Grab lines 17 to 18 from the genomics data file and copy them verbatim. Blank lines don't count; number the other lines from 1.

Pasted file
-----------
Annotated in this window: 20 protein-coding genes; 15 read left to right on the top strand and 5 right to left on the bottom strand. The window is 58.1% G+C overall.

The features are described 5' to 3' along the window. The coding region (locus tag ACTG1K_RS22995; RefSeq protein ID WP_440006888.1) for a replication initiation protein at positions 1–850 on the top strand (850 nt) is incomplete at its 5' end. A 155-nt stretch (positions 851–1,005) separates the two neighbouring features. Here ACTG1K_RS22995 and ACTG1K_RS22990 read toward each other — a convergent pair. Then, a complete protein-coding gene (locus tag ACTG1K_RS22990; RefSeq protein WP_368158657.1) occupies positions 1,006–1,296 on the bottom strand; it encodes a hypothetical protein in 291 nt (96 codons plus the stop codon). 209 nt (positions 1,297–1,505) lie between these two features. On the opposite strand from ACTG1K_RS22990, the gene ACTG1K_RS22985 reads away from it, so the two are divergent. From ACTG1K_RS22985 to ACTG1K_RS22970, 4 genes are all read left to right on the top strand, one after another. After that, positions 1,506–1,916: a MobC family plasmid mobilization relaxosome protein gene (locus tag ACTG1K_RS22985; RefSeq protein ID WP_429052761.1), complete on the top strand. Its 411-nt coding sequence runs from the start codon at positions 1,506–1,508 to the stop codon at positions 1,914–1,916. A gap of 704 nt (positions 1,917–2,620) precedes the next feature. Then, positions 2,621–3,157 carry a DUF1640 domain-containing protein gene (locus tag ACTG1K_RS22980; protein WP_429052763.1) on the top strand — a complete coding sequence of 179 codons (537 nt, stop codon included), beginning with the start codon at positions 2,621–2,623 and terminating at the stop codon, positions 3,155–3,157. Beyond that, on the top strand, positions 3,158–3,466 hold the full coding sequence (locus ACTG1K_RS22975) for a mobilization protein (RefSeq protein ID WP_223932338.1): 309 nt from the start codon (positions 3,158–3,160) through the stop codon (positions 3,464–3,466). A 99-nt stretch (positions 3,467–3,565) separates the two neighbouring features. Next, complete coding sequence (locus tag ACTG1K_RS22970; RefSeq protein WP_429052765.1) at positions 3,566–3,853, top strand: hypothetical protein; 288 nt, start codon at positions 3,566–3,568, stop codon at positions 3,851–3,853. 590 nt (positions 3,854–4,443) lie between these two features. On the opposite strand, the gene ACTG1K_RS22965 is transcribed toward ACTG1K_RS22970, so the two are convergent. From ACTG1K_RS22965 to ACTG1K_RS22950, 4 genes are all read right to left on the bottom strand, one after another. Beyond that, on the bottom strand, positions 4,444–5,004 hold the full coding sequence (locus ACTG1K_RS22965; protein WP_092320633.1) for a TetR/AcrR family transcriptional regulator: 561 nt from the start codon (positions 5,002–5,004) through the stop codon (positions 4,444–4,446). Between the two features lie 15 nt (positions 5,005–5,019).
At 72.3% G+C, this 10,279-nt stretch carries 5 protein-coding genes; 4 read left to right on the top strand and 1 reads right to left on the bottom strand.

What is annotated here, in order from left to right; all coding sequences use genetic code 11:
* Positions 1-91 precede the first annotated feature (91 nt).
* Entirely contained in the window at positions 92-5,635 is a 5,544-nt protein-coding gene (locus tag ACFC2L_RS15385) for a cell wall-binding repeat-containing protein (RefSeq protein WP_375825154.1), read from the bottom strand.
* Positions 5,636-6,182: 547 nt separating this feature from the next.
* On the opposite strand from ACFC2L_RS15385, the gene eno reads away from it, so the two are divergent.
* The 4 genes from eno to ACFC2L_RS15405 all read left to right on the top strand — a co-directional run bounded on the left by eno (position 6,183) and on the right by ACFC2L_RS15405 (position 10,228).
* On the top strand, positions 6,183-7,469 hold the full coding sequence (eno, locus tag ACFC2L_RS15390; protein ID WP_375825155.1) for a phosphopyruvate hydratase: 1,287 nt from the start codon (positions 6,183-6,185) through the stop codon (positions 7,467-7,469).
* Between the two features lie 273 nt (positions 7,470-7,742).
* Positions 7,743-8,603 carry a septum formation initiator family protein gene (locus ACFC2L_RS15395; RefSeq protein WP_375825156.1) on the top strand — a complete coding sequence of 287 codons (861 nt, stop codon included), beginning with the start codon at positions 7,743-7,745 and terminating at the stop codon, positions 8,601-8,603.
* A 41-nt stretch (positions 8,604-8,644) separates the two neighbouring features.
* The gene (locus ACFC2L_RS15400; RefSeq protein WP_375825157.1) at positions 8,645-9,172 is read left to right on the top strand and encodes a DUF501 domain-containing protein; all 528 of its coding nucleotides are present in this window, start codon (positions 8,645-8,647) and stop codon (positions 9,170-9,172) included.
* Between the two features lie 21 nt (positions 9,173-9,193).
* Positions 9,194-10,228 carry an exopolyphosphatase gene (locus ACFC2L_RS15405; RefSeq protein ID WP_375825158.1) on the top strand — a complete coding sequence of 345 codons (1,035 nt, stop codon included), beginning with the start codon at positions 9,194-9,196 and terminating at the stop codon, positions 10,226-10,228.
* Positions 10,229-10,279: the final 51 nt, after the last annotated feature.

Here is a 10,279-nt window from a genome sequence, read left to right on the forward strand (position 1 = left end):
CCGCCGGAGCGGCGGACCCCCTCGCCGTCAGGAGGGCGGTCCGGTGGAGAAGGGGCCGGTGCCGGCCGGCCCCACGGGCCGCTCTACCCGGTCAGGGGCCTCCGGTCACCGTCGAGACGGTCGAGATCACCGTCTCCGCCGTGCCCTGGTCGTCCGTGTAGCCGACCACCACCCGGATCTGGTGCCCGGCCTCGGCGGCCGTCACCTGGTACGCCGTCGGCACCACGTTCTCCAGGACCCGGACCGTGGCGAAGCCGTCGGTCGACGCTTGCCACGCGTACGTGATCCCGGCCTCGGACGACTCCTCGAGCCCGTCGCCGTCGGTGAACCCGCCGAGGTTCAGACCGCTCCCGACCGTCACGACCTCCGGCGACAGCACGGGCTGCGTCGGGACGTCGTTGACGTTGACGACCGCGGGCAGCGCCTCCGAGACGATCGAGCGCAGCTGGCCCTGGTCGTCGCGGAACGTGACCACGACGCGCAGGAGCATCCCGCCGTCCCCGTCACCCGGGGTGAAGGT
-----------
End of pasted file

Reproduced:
* Positions 10,229-10,279: the final 51 nt, after the last annotated feature.

Here is a 10,279-nt window from a genome sequence, read left to right on the forward strand (position 1 = left end):